© Scoop Media

Business Headlines | Sci-Tech Headlines


Science Media Centre: Funding For R&D In New Zealand – Expert Reaction

Research, Science and Innovation Minister Dr Megan Woods has today announced $401.3 million funding for research and development through Budget 2020 and the COVID Response and Recovery Fund. The fund includes $150 million for an R&D loan scheme, ... More>>


Maritime NZ: NZ Joins Global Initiative Keeping Ports Open And Freight Moving

New Zealand has joined an international port authorities’ global initiative for safe and efficient movement of goods and shipping during the COVID-19 crisis. World-wide, 56 port authorities have agreed how they will work together facilitating maritime ... More>>


National: National Backs Businesses With $10k JobStart

National will provide a $10,000 cash payment to businesses that hire additional staff as part of our commitment to keeping New Zealanders in jobs, National Party Leader Todd Muller and Finance spokesperson Paul Goldsmith have announced. Our JobStart ... More>>


DIY Law: Government Exempts Some Home Improvements From Costly Consents

Homeowners, builders and DIYers will soon have an easier time making basic home improvements as the Government scraps the need for consents for low-risk building work such as sleep-outs, sheds and carports – allowing the construction sector ... More>>


Media Awards: The New Zealand Herald Named Newspaper Of The Year, Website Of The Year At Voyager Media Awards

The New Zealand Herald has been labelled a “powerhouse news operation” as it claims the two biggest prizes – Newspaper of the Year and Website of the Year – along with many individual awards at the 2020 Voyager Media Awards Website of the ... More>>


ASB Bank: ASB Takes The Lead Again With New Low Home Loan Interest Rate

ASB has moved again to support its customers, cutting a number of home loan rates, including the two-year special rate to a new low of 2.69% p.a. Craig Sims, ASB executive general manager Retail Banking says the reduced rate will be welcome news for many ... More>>


Nathan Hoturoa Gray: The Problems With Testing And Case Statistics For Covid-19

To begin to understand disease transmission in a country requires adequate testing of your population with properly vetted, accurate tests. As the world struggles to find what 'adequate percentage' of the population is necessary, (estimates predict ... More>>


RNZ: Fletcher Building To Lay Off 1000 Staff In New Zealand

The construction company will cut around 10 percent of its workforce as it struggles with the fallout from Covid-19. More>>


Can Pay, Won't Pay: Cashflow Moves Urged

Government Ministers are asking significant private enterprises to adopt prompt payment practices in line with the state sector, as a way to improve cashflow for small businesses. More>>


Gordon Campbell: On Why We Should Legally Protect The Right To Work From Home

For understandable reasons, the media messaging around Level Two has been all about “freedom” and “celebration”, but this is not necessarily going to be a universal experience. When it comes to workplace relations, Level Two is just as likely to ... More>>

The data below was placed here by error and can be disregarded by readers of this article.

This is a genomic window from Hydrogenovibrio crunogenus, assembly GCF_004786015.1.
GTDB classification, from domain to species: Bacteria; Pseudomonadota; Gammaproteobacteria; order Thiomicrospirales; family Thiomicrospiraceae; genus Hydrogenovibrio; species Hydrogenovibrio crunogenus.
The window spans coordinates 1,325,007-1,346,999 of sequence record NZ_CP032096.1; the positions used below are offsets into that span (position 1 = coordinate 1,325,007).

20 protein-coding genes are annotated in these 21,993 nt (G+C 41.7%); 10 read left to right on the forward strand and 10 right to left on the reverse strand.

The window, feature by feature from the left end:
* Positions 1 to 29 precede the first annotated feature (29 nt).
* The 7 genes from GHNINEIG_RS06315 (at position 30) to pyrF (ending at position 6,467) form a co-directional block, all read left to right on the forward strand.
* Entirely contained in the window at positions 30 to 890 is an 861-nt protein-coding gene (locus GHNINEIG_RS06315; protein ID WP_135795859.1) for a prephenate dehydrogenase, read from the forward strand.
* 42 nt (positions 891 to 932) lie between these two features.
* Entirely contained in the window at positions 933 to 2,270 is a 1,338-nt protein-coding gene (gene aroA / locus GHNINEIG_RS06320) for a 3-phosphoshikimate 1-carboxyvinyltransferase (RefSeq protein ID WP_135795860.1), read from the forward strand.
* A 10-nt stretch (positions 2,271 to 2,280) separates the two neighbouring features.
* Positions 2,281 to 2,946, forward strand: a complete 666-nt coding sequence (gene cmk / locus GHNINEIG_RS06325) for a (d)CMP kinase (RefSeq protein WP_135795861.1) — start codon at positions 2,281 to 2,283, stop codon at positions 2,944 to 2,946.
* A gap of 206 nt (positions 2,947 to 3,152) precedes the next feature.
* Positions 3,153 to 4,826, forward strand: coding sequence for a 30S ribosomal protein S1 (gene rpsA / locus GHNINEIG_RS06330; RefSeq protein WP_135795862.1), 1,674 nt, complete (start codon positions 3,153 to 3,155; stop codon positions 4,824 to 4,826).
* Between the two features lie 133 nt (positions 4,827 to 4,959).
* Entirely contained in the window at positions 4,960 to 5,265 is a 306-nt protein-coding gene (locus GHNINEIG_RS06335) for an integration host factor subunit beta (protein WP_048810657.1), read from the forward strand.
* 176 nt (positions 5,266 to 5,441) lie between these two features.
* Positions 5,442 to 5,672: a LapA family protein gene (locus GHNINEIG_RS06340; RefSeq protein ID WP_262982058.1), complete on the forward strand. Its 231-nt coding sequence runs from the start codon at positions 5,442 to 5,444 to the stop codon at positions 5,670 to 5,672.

New Zealand Government: Supporting Kiwi Businesses To Resolve Rent Disputes

The Government will legislate to ensure businesses that suffered as a result of the COVID-19 response will get help to resolve disputes over commercial rent issues, Justice Minister Andrew Little announced today. More>>


Science Media Centre: Understanding 5G Concerns – Expert Q&A

Recent attacks on cell phone towers have brought concerns over the rollout of 5G technology into sharp relief.
While scientific research has consistently shown that the technology does not adversely affect human health, public concerns about its impact have spread around the world, fueled in part by growing misinformation online. The SMC asked experts to comment... More>>


Trade: Record Monthly Surplus As Imports Dive

Imports in April 2020 had their biggest fall since October 2009, resulting in a monthly trade surplus of $1.3 billion, Stats NZ said today. “This is the largest monthly trade surplus on record and the annual goods trade deficit is the lowest ... More>>


Media Blues: Stuff Chief Executive Buys Company For $1

Stuff chief executive Sinead Boucher has purchased Stuff from its Australian owners Nine Entertainment for $1.
The chief executive was returning the company to New Zealand ownership, with the sale is expected to be completed by 31 May.
"Our plan is to transition the ownership of Stuff to give staff a direct stake in the business as shareholders," Boucher said in a statement.... More>>


RNZ: Bar Reopening Night 'much, Much Quieter'

Pubs and bars are reporting a sluggish first day back after the lockdown, with the fear of going out, or perhaps the joy of staying home, thought to be a reason for the low numbers. More>>


Stats NZ: New Zealand’s Population Passes 5 Million

New Zealand's resident population provisionally reached 5 million in March 2020, Stats NZ said today. More>>

NIWA: Seven Weeks Of Clearing The Air Provides Huge Benefits: Scientist

Seven weeks of lockdown has provided evidence of how pollution can vanish overnight with benefits for the environment and individuals, says NIWA air quality scientist Dr Ian Longley. Dr Longley has been monitoring air quality in Auckland, Wellington ... More>>


Government: Milestone In Cash Flow Support To SMEs

A significant package of tax reforms will be pushed through all stages in Parliament today to throw a cash flow lifeline to small businesses. More>>